The freshly minted Phase 1 of the U.S.-China trade deal will not stop the U.S. government from pursuing criminal cases against Chinese telecommunications giant Huawei, officials say.
Huawei is the subject of criminal cases in New York and Washington state.
“The Huawei prosecution in New York, it’s a sanctions and bank fraud case, and in Washington, the allegations are that it’s a trade secrets theft,” a U.S. official said, according to a Jan. 21 report by Washington Times security correspondent Bill Gertz.
Prosecutors say the case in New York involves charges of fraud related to Huawei’s dealings with Iran which violate U.S. sanctions. Huawei’s chief financial officer, Meng Wanzhou, is a key figure in the New York case.
Related: China rebuffed on its key Huawei demand in Phase I deal, January 21, 2020
Meng, who is considered to be the company’s future senior executive, has launched a legal challenge to her extradition from Canada to the United States in a British Columbia court.
Meng, who is the daughter of Huawei founder and former People’s Liberation Army officer Ren Zhengfei, has spent the last year under house arrest in Vancouver.
In Seattle, federal prosecutors have charged two Huawei subsidiaries with stealing technology and components related to T-Mobile’s proprietary phone testing robot called Tappy which was developed in the early 2000s. The robot uses an automated arm to simulate a person touching a cellphone screen multiple times.
“The process allows manufacturers to fix flaws and increase the endurance of their devices,” Gertz wrote.
Huawei began supplying its cellphones to T-Mobile in 2010, and Huawei technicians were allowed to use Tappy to test its phones in 2012. As part of the arrangement, Huawei signed an agreement promising not to copy or steal the robot technology.
According to court papers filed in the Seattle case, when T-Mobile declined to sell Tappy technology to Huawei, the Chinese company launched a scheme to steal the robotic technology for use in Huawei’s tester known as xDeviceRobot. Investigators say Huawei employees sought details on the design, components and software, including the sliding robotic arm used to simulate screen touches.
“The main point is to figure out [Tappy] Robot’s specifications and functions,” said an email quoted in the indictment from Huawei’s director of device testing management.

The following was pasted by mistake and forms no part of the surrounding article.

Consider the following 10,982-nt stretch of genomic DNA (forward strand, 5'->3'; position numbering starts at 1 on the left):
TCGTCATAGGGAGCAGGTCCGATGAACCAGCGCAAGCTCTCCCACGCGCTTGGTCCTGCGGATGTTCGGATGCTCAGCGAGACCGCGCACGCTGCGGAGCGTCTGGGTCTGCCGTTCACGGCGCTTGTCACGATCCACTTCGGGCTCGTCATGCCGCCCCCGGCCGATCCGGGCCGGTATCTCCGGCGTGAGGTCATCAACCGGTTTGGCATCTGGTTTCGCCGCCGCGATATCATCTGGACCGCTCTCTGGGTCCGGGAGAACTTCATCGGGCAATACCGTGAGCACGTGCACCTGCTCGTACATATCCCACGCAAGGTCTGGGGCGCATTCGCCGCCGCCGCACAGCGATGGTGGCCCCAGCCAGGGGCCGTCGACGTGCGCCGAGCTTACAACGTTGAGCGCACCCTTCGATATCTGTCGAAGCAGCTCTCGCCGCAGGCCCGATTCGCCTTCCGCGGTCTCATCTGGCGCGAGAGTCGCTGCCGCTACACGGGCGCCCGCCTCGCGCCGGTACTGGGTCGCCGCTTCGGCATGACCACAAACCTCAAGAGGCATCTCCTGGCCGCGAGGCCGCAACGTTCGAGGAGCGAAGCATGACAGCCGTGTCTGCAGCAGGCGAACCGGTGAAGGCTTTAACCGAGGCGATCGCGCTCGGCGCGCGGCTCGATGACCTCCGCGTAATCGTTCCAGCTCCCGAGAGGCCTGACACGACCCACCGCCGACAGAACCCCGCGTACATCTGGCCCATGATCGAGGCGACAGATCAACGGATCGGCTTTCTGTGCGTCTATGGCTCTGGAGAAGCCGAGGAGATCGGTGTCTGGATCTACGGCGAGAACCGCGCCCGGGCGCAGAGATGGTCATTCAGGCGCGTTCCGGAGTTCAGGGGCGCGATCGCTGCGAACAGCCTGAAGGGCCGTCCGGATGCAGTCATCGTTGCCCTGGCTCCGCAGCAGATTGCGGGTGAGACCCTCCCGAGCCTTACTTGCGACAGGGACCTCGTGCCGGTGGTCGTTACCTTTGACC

In the spring of 2013, Huawei sent one of its engineers, identified in court papers only as “F.W.,” who gained access to a secure area and photographed Tappy for Huawei’s engineers in China.
Another Huawei employee who had access to T-Mobile’s Seattle facility “surreptitiously placed one of the Tappy robot arms in his laptop bag and secretly removed it from the laboratory,” court papers say. The employee was caught and returned the arm after it was closely measured and analyzed outside the plant. At that point, T-Mobile banned Huawei from access to its facility.
Huawei then sought to cover up the theft, prosecutors said, by issuing a company-produced investigative report that blamed rogue employees for the theft.
The indictment also contends that Huawei initiated a formal policy in July 2013 of offering bonuses to employees for stealing confidential information from competitors.
“Employees were directed to post confidential information obtained from other companies on an internal Huawei website, or in the case of especially sensitive information, to send an encrypted email to a special email mailbox,” the indictment says.
Gertz noted that “The T-Mobile indictments provide an inside look at some of Huawei’s operating techniques, including its targeting of key American technology and a broader effort to offer bonuses to Chinese corporate spies.”
In addition to the New York and Seattle cases, Huawei last summer was banned by the Commerce Department from buying U.S. goods. Some export restrictions were lifted in November for three months at the request of American companies that use Huawei’s technology and equipment.
Attorney General William Barr wrote to the Federal Communications Commission in November warning that allowing Huawei and a second Chinese telecommunications firm, ZTE, to sell equipment in the United States posed a national security threat. Barr said the Commerce Department noted the New York fraud and obstruction prosecution of Huawei in placing the company on its list of companies blocked from purchasing U.S. goods without an export license.
The cybersecurity company Finite State, in a report last year, said 55 percent of Huawei hardware devices it tested had at least one backdoor access point that could be used for Chinese electronic spying. The Trump administration is pressuring allies across Europe, North America and Asia to block Huawei from their plans for national 5G networks.
The Huawei prosecutions are advancing despite the trade agreement President Donald Trump signed with China last week. Trump hailed it as the “biggest deal anybody has ever seen.”
Ren, the Huawei founder, told reporters Tuesday at the annual global economic summit in Davos, Switzerland, that Huawei is braced for further U.S. opposition.
“This year in 2020, since we already gained experience from last year and we got a stronger team, I think we are more confident that we can survive even further attacks,” Ren said.
Trump, also speaking in Davos, praised Phase 1 of the trade deal and added that the deal seeks to end Chinese technology theft and other unfair trade practices.
“Our relationship with China, right now, has probably never been better,” Mr. Trump said. “We went through a very rough patch, but it’s never, ever been better. My relationship with [Chinese President Xi Jinping] is an extraordinary one. He’s for China; I’m for the U.S. But other than that, we love each other.”